Wind-Powered Prayer Wheel (mani lung khor)

Tibetan prayer wheels combine devotion and technological inventiveness to release into the world the beneficial intentions of the thousands of mantras contained within. According to one story of their origin, the philosopher Nagarjuna obtained the prayer wheel from the king of the serpentine beings known as Nagas, who in turn received them from the Buddha Dipamkara. The Naga king described the prayer wheel as the “profound Dharma wheel that can liberate sentient beings from all the suffering of the 3 lower realms by merely seeing, hearing, remembering, or touching.” One historical precursor of prayer wheels is Tibetan ritual texts (sadhanas) that instruct practitioners to visualize wheels or rotating strings of mantras. Ideally, someone spinning a prayer wheel should have pure intentions of body, speech, and mind and perform appropriate visualizations. The benefits range from stopping disease and hailstorms, to accomplishing liberation for all sentient beings. ​

Prayer wheels are some of the most ingenious Tibetan technological inventions. Within the wheel are rolls of papers inscribed with mantras and prayers, which encapsulate the essence of the teaching and are repeated thousands of times. These are essential parts of the prayer wheel, enabling one to release the prayers by turning the prayer wheel. The prayer wheel is rotated clockwise, so the writing on the inside, which begins at the center, is released in the proper order of its reading. Most prayer wheels in Tibet are turned by hand, but some harness the power of the elements. Innovation continues to the present day in solar-powered prayer wheels, electronic prayer wheels hosted on hard drives, websites, and even smartphone apps.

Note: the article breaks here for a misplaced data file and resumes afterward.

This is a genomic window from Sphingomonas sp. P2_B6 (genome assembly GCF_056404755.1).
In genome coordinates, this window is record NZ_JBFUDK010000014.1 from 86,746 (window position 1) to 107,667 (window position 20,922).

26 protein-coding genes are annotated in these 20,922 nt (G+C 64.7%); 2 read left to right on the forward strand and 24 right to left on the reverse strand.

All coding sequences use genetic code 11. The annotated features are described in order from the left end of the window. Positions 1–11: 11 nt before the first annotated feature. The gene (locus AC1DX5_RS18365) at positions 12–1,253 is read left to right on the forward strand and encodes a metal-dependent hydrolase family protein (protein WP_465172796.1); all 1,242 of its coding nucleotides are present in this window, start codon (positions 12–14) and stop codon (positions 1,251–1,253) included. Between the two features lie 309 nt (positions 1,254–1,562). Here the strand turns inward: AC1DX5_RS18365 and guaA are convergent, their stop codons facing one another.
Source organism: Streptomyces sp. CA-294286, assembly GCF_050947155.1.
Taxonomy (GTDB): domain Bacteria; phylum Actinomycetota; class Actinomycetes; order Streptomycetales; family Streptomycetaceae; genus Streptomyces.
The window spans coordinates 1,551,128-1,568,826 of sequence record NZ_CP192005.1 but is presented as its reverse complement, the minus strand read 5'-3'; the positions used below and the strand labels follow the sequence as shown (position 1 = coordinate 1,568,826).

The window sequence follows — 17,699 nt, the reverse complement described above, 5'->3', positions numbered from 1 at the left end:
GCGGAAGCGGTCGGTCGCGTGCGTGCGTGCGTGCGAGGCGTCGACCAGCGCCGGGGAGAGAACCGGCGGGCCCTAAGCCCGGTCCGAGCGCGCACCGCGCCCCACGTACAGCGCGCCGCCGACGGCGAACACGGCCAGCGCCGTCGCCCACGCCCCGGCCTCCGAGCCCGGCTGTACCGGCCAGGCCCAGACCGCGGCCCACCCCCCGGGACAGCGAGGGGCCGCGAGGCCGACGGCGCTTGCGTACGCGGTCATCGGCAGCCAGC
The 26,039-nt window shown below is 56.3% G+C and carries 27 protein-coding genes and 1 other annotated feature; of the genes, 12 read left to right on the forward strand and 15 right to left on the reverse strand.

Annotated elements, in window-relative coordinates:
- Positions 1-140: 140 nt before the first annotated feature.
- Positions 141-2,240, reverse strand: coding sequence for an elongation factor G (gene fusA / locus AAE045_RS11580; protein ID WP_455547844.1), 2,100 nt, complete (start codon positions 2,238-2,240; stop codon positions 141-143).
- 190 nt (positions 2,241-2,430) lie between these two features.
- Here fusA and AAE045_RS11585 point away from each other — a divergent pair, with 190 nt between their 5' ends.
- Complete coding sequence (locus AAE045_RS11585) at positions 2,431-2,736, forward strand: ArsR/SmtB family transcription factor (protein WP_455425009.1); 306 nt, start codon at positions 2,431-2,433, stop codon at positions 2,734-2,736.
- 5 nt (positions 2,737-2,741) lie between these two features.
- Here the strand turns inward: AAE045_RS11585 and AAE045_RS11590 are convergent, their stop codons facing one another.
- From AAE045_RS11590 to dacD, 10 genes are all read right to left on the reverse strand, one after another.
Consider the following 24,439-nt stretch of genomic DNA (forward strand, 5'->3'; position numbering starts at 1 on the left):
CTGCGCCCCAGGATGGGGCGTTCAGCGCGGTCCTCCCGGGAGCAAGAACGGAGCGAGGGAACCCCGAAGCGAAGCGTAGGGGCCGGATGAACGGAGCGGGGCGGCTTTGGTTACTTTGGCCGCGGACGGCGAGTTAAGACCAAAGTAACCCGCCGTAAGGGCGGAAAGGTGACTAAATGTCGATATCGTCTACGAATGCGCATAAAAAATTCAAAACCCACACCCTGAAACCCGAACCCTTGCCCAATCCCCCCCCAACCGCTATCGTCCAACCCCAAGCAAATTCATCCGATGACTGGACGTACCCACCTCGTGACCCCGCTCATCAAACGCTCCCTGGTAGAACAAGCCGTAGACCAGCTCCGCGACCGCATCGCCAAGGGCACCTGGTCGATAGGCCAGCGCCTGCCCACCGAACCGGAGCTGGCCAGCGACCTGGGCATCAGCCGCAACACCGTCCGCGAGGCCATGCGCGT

This prayer wheel is unusual because it harnesses the power of wind to spread the mantras contained inside. It was mounted on the top of a prince’s house in Batang, in the Kham region of eastern Tibet. Connected to the cylinder containing mantras, 4 scoops are mounted on an axle to catch the wind, reminiscent of Western weather vanes. The wheel can spin without direct human intervention, which raises the question whether it is accompanied by the same intentionality as a handheld prayer wheel. The original intentions of the creator, as well those of the buddhas and bodhisattvas believed to have originally transmitted the mantras, are still considered essential to the benefits the wheel brings about.

See this Art of the Week in the exhibition The Power of Intention: Reinventing the (Prayer) Wheel!

Geographic Origin
Metal, ink, paper, bamboo, string
Collection of the Newark Museum, Purchase 1920